`And, now I lay me down to sleep...'.


Section: Herbs
4 pillow-friendly herbs

Robert was missing again. Wouldn't you know it? Three truck loads of echinacea root to move, 95 degrees, and our heftiest, though perhaps laziest, co-worker was gone. "Check the valerian bed," I said, "that's where he usually hides."

We each had our favorite hang-out, our special spot where we would go to relax, eat lunch, and, if we were lucky, catch some sleep on hot afternoons.

Such sweet resting places were one of the perks of employment on an herb farm. Depending upon physiology, habits of the night before, and general inclination, one could choose afternoon breaks among a variety of soothing and scented plants, including valerian, catnip, lavender, chamomile, lemon balm, and hops.

Napping in a patch of any one of these herbs guaranteed a deep, peaceful, and restorative sleep.

Field of dreams
Obviously, not everyone has a field of chamomile or valerian in which to lie when sleep beckons. In fact, few insomniacs have herb gardens from which to harvest the very plants which might help them sleep. But these same herbs are readily available in a variety of commercial markets, and in lots of forms.

With so many sleep aids available, picking the one that is right for you depends on the reasons for your insomnia, and on choosing the plant medicine that suits both your health issues and your taste buds.

Insomnia happens for a variety of reasons. A busy mind at bedtime, fear, anxiety, muscle pain, heart palpitations, and hot flashes are among the most common causes. Insomnia itself can exacerbate tension, and lack of sleep can result in poor health, increased pain, and decreased work performance. In fact, insomnia is a major health issue, driving thousands to seek medication and medical care to solve the problem.

If you suffer from insomnia, consider learning more about several botanical medicines which have been effectively used in the treatment of insomnia for hundreds of years. While many herbs are labeled "sleep aid," each one is distinct. Herbs used to treat insomnia usually have indications for particular types of insomnia. It is also true that individuals will respond differently to different plants.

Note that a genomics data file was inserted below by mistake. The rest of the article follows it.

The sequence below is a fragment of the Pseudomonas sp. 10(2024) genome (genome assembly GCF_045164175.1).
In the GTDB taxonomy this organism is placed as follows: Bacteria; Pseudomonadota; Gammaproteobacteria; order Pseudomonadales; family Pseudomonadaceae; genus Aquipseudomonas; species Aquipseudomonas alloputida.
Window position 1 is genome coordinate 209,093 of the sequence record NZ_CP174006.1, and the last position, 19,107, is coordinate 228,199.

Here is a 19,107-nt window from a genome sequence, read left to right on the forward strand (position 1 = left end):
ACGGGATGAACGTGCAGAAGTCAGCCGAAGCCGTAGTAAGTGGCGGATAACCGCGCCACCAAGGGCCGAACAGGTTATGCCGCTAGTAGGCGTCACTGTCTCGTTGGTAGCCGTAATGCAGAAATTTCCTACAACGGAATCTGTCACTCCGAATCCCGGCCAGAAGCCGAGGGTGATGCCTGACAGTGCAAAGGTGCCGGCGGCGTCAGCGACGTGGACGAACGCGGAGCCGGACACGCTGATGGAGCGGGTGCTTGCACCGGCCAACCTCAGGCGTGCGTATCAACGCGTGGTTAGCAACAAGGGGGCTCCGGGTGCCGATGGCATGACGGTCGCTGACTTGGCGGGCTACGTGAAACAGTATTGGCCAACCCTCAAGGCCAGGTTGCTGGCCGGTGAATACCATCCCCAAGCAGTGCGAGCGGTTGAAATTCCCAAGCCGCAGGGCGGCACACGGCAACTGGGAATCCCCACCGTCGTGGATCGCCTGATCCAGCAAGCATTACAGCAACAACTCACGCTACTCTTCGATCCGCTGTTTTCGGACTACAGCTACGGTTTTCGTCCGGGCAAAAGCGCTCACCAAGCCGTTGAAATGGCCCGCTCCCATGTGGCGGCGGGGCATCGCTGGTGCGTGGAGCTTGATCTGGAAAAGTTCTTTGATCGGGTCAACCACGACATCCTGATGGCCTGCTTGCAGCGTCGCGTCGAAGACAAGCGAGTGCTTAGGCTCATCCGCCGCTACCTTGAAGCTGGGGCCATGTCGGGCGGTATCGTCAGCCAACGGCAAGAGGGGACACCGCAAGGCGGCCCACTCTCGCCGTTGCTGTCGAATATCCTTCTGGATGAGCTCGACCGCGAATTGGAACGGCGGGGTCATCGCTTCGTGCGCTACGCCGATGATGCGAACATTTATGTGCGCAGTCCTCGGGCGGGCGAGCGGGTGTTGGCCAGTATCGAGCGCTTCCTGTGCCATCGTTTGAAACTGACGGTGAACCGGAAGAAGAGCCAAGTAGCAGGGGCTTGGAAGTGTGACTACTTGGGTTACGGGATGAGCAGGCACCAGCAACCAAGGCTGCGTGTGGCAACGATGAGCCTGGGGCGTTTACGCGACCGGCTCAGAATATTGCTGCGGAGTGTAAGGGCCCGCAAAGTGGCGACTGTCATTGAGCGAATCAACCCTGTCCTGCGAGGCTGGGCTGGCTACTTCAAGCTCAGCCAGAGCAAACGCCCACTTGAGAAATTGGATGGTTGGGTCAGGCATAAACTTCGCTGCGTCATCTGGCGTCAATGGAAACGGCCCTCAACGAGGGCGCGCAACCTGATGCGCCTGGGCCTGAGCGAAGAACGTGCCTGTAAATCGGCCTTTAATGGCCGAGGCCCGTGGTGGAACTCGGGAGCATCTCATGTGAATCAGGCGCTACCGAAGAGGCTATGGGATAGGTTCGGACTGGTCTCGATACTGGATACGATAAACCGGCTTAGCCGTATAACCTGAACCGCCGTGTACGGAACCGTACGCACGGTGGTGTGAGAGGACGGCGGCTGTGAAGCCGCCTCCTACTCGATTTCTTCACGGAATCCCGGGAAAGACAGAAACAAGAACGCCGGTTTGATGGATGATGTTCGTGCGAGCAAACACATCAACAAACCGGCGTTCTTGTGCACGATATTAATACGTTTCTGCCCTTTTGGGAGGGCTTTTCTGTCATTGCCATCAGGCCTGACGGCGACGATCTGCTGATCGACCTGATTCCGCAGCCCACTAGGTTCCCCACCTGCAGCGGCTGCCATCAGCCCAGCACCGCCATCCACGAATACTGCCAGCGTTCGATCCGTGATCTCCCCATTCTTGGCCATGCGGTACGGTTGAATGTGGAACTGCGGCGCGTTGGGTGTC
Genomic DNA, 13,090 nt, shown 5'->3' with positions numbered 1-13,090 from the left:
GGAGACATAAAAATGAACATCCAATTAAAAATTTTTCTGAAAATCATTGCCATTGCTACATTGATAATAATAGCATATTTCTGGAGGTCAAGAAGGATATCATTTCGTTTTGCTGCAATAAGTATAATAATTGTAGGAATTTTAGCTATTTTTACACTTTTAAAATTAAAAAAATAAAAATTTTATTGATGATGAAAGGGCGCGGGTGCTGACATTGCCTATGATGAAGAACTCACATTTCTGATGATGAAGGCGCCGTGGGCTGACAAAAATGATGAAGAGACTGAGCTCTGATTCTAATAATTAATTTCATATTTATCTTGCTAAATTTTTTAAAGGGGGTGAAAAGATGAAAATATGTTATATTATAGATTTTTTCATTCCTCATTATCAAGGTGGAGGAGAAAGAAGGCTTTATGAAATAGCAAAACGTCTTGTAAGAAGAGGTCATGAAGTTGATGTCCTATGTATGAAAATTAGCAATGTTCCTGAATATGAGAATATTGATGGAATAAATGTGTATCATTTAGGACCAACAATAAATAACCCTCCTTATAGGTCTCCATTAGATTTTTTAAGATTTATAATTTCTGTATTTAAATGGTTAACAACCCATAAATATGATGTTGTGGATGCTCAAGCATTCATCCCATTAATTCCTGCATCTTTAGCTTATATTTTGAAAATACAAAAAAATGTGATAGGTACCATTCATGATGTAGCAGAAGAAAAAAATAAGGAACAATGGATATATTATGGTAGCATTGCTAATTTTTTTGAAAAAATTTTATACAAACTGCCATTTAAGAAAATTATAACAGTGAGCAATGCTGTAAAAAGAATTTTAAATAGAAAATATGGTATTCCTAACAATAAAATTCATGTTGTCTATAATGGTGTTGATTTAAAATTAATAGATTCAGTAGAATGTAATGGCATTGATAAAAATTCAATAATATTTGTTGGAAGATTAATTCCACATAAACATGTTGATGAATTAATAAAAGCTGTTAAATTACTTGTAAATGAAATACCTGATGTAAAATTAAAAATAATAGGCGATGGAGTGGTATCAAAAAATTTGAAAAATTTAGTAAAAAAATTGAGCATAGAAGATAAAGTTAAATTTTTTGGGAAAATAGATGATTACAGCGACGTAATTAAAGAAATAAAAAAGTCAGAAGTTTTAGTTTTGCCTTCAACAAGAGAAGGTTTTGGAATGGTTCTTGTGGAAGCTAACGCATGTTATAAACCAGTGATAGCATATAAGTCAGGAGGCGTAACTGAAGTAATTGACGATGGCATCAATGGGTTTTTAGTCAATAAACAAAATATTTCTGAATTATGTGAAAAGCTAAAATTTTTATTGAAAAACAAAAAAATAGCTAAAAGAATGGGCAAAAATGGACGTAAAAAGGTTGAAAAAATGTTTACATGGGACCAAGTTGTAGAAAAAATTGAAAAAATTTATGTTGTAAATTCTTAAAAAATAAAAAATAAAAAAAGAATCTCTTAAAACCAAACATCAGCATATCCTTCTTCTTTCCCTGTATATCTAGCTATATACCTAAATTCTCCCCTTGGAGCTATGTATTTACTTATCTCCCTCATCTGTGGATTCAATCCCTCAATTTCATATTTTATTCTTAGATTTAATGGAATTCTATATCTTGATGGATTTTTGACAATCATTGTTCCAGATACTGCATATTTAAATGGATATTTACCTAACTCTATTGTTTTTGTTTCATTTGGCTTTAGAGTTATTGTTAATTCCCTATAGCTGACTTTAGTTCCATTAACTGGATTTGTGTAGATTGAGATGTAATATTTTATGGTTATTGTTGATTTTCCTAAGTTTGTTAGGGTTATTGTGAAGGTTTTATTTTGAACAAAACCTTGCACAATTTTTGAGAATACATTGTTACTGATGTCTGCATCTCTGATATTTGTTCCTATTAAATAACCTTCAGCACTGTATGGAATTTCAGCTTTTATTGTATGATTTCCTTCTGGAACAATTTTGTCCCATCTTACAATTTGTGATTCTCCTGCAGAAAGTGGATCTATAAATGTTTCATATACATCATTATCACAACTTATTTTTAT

Unlike my co-worker, Robert, I would never be found in a valerian bed. Instead, I invariably chose chamomile, because I felt good when I was around this gentle, aromatic herb. Chamomile has been a favorite medicinal plant for thousands of years, not only for humans, but for other plants, as well. Walking on the plant releases its fragrant volatile oils, and, in fact, enhances the plant's growth. M. Grieve, in her book, A Modern Herbal, gives us an untitled poetic reference to this feature:

Like a chamomile bed,
The more it is trodden
The more it will spread.
Chamomile has antispasmodic and general relaxant properties. It is also considered a pain reliever, especially in cases of inflammation- or spasm-related pain. This property may be why I found resting amongst the chamomile to be so soothing during my time of hard, physical farm labor. Extracts and infusions of chamomile are also sought after by parents seeking effective, but gentle, ways to relieve insomnia in young children.

In children's sleep problems related to excitement, worry, stomach ache, or teething, chamomile is a treasure.

Of perhaps greater interest to middle-aged readers is chamomile's use in menopausally induced insomnia. One of the herb's generic names is Matricaria, a term coming from the word matrix, meaning mother or womb, and underscoring the plant's use in a wide variety of female reproductive complaints, such as painful periods, mastitis, morning sickness, and premenstrual syndrome (PMS). Additionally, chamomile is a "cooling" herb, making it clinically very useful for hot flashes, especially those that come on at night, causing anxiety and sleeplessness.

Humulus lupulus is the funny name of the plant known to most for its use in brewing beer. Records indicate that the plant was used in breweries in the Netherlands as far back as the 14th century. As beer remains a popular beverage, hops continue to be a popular commercial crop today. Traveling through Oregon's Willamette Valley, one will easily see acre after acre of hops, its leafy green branches busy climbing many feet up trellises specifically erected to facilitate the plant's growth.

The plant is a mild sedative, usually used medicinally in conjunction with other herbs. Hops pillows (cloth sacks stuffed with fresh hops and used as a nighttime pillow) are another popular way that this herb is used for insomnia.

Some cautions:
Hops is a bitter and is best avoided by those who dislike or have adverse reactions to bitter tastes.
Like beer, the sedating effect of hops can result in a slight depressive effect, and is not recommended in cases of depression.
Hops contain plant hormones which are similar in effect to estrogen.
Melissa officinalis, melissa, or lemon balm, is another "cooling" plant with both nervine and antispasmodic properties. A member of the Labiatae family, a family which also contains both peppermint and spearmint, lemon balm is native to southern, eastern, and central Europe and can be found widely cultivated throughout the world. It flowers between June and October and can be recognized by its distinct lemony scent.

Like chamomile, it is lemon balm's essential, volatile oils which are responsible for much of the plant's medicinal effect. These oils are temperamental; they degrade with high temperatures and with changes in season. Wildcrafters and manufacturers of herbal products give particular care to lemon balm, harvesting it on mild midsummer afternoons, and drying it at temperatures no greater than 95 degree F.

Although lemon balm is a seemingly uncomplicated plant, it, like many other botanicals, can deliver potent cures. I recall a difficult case of a 65-year-old man suffering with a wasting disease, characterized by symptoms including stomach pain and intractable insomnia. The simple addition of lemon balm after meals and before bed brought him a relief that no prior medication had delivered.